If you’re wondering why the current U.S. government is a basket case, a lot of the blame has to go to the Heritage Foundation, who’ve installed a clown car of chaos agents, whose primary qualification is that they passed their ideological sniff test.
What’s the truth about voter fraud?
The most telling thing about voter fraud is who says it’s real and who says it’s a myth:
|Says voter fraud happens a lot and that voting by mail opens the door to more fraud||Says voter fraud is quite rare and that the fearmongering about voting by mail isn’t justified|
That left column reads like the Legion of Doom, while the right column (with the notable exception of the Federalist, who are inconsistent as they are bonkers), comprises some reasonable, respectable sources of information.
You probably remember this tweet of Trump’s, which contains two untruths…
…but you might not remember the Presidential Advisory Commission on Election Integrity, a.k.a. the Voter Fraud Commission. Trump established it, Mike Pence served as the chair, and Kansas Secretary of State Kris Kobach served as vice chair and day-to-day administrator.
Here’s the short version of the story, as told in Netflix’s Whose Vote Counts, Explained documentary:
For all their bluster about the important job they were doing, the commission was disbanded after eight months and meeting only twice. The Trump administration, having received a court order to share its working documents with its Democratic members, decided that they would just take their ball and go home.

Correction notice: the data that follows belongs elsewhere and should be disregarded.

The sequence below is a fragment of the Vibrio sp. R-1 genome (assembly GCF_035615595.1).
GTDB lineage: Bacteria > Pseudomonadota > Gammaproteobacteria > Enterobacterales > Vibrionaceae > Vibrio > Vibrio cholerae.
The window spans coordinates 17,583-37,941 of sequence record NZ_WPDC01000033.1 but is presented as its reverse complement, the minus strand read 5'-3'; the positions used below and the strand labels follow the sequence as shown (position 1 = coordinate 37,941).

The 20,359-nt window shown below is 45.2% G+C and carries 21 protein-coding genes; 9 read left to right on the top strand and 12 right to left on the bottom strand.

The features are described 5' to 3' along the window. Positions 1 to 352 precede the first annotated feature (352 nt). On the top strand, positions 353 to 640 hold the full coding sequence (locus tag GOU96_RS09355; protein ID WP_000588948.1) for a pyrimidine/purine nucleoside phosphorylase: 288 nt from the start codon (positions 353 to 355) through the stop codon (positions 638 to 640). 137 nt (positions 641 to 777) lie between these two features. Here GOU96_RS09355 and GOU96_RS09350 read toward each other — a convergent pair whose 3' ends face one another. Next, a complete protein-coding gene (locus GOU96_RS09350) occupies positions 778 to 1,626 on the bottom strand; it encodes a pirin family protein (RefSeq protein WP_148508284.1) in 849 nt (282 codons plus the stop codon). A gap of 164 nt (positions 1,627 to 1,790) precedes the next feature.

This is hardly surprising. Sharing those documents would likely poke holes in a lot of their arguments, given the Commission’s vice chair’s cavalier approach to quaint, old-fashioned notions like evidence and proof:
The Washington Post, with the help of the nonprofit Electronic Registration Information Center (ERIC), analyzed the data from three states who did mail-in voting. Out of 14.6 million votes cast by mail in 2016 and 2018 in Colorado, Oregon, and Washington, officials were able to identify only 372 possible cases of someone voting twice or someone voting using a dead person’s identity. Even if all 372 cases turned out to be actual voter fraud, that would make just 1 in 40,000 votes illegitimate. To get a sense of how rare voter fraud was in that sample, think of it this way: